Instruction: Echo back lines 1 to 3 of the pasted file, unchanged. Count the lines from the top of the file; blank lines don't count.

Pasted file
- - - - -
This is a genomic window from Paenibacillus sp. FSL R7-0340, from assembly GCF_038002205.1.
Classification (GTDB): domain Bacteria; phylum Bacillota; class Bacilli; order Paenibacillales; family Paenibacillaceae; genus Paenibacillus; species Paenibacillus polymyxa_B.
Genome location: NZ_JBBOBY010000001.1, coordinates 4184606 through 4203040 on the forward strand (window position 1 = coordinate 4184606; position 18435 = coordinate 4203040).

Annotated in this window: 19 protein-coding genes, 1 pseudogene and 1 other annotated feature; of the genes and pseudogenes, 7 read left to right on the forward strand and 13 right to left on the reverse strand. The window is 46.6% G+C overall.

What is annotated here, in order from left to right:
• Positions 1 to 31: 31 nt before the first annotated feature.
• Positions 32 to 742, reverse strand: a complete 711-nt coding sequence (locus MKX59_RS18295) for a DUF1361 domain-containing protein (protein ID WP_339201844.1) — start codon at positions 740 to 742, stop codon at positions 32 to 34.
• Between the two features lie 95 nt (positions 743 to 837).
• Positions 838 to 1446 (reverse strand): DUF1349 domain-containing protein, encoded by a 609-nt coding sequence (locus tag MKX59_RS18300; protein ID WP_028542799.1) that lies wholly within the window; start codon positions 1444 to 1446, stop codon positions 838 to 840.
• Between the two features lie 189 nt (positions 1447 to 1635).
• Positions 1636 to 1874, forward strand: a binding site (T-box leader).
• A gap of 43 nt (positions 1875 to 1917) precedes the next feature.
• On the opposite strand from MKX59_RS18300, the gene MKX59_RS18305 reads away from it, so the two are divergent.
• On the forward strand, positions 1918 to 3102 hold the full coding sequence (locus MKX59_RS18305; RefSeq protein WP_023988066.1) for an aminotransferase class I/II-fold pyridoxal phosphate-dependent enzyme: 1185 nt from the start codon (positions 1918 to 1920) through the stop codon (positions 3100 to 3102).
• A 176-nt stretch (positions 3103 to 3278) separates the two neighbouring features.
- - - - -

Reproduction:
This is a genomic window from Paenibacillus sp. FSL R7-0340, from assembly GCF_038002205.1.
Classification (GTDB): domain Bacteria; phylum Bacillota; class Bacilli; order Paenibacillales; family Paenibacillaceae; genus Paenibacillus; species Paenibacillus polymyxa_B.
Genome location: NZ_JBBOBY010000001.1, coordinates 4184606 through 4203040 on the forward strand (window position 1 = coordinate 4184606; position 18435 = coordinate 4203040).